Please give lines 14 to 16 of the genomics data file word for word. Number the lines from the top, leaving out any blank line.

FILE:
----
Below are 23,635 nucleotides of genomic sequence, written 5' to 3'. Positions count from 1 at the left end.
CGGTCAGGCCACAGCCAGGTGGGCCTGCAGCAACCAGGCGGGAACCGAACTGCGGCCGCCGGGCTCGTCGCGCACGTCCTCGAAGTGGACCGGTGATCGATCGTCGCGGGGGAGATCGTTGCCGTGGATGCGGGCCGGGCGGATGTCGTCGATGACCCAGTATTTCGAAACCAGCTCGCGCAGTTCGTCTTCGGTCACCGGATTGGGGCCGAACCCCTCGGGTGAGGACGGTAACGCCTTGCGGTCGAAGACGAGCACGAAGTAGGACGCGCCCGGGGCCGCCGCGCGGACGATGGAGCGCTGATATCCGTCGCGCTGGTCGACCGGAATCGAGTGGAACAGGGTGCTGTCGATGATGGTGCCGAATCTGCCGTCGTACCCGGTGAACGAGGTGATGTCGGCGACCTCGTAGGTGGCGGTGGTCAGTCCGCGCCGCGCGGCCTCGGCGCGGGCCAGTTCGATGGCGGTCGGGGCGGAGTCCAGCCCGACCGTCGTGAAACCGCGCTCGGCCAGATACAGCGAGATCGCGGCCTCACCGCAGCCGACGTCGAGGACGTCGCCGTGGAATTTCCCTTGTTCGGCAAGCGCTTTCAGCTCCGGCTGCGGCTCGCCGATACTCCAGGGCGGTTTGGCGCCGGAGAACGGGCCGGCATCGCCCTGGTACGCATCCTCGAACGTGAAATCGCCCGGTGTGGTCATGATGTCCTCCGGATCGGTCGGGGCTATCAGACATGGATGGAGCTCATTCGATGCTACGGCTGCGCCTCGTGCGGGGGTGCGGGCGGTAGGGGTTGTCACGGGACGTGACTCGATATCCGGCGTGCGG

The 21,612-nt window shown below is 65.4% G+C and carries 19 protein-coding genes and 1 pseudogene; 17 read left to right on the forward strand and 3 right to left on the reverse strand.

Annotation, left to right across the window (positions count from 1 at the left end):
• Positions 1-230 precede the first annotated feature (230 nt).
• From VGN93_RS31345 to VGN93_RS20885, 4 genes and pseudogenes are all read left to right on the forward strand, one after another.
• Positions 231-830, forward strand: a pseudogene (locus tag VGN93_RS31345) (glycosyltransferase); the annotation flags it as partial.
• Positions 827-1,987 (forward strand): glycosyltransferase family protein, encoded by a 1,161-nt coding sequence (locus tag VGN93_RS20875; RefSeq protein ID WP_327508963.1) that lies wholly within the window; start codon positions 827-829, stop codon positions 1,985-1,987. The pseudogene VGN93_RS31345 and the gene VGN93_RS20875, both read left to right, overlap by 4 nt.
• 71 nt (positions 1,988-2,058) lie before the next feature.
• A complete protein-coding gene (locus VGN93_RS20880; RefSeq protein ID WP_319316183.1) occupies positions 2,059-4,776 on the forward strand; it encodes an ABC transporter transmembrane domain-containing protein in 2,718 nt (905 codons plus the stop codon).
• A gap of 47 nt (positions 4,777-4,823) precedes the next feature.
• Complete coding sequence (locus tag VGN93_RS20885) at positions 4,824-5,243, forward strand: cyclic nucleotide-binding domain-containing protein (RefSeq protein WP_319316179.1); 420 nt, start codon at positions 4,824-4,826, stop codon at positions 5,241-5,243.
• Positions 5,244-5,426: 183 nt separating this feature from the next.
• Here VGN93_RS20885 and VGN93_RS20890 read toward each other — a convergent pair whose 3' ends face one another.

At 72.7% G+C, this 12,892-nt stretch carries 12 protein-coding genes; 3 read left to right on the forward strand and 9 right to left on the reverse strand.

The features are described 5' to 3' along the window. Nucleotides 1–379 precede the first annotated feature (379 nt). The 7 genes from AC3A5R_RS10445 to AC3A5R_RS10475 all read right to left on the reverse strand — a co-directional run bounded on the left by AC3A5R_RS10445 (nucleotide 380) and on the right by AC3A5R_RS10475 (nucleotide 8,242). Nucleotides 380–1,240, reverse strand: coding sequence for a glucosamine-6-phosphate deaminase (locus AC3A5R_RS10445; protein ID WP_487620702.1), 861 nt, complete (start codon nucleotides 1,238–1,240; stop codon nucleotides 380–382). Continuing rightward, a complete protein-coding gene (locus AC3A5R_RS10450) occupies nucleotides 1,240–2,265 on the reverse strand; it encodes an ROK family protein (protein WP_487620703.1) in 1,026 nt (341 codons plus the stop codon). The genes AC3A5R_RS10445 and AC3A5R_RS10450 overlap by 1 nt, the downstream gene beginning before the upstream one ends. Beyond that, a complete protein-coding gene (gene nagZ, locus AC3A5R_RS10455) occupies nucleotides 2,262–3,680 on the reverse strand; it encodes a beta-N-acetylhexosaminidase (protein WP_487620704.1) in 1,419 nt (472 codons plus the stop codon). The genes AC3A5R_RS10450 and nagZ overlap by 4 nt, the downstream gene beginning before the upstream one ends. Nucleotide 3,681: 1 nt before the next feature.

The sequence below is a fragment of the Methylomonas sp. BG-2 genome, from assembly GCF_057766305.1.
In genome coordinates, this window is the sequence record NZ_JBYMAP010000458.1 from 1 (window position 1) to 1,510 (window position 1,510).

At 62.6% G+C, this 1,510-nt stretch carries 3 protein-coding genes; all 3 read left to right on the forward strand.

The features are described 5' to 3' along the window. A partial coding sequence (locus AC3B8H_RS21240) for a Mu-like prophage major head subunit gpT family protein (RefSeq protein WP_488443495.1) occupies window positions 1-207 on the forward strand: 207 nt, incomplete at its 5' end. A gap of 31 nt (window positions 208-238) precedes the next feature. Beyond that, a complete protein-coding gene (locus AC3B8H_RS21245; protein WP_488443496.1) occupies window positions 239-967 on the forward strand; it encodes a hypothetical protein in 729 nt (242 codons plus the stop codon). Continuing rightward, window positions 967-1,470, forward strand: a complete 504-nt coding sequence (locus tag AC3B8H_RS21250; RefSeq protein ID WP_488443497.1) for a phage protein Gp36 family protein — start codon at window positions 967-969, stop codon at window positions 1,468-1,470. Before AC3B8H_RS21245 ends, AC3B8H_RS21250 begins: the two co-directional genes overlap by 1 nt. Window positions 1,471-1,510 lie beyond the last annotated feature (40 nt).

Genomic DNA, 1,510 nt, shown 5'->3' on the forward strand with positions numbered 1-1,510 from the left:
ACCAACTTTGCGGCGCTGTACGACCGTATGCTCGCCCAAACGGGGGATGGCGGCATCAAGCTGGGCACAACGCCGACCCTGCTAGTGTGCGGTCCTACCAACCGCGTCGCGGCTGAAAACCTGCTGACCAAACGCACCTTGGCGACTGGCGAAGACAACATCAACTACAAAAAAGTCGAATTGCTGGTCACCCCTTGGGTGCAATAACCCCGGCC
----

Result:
• Here VGN93_RS20885 and VGN93_RS20890 read toward each other — a convergent pair whose 3' ends face one another.

At 72.7% G+C, this 12,892-nt stretch carries 12 protein-coding genes; 3 read left to right on the forward strand and 9 right to left on the reverse strand.

The features are described 5' to 3' along the window. Nucleotides 1–379 precede the first annotated feature (379 nt). The 7 genes from AC3A5R_RS10445 to AC3A5R_RS10475 all read right to left on the reverse strand — a co-directional run bounded on the left by AC3A5R_RS10445 (nucleotide 380) and on the right by AC3A5R_RS10475 (nucleotide 8,242). Nucleotides 380–1,240, reverse strand: coding sequence for a glucosamine-6-phosphate deaminase (locus AC3A5R_RS10445; protein ID WP_487620702.1), 861 nt, complete (start codon nucleotides 1,238–1,240; stop codon nucleotides 380–382). Continuing rightward, a complete protein-coding gene (locus AC3A5R_RS10450) occupies nucleotides 1,240–2,265 on the reverse strand; it encodes an ROK family protein (protein WP_487620703.1) in 1,026 nt (341 codons plus the stop codon). The genes AC3A5R_RS10445 and AC3A5R_RS10450 overlap by 1 nt, the downstream gene beginning before the upstream one ends. Beyond that, a complete protein-coding gene (gene nagZ, locus AC3A5R_RS10455) occupies nucleotides 2,262–3,680 on the reverse strand; it encodes a beta-N-acetylhexosaminidase (protein WP_487620704.1) in 1,419 nt (472 codons plus the stop codon). The genes AC3A5R_RS10450 and nagZ overlap by 4 nt, the downstream gene beginning before the upstream one ends. Nucleotide 3,681: 1 nt before the next feature.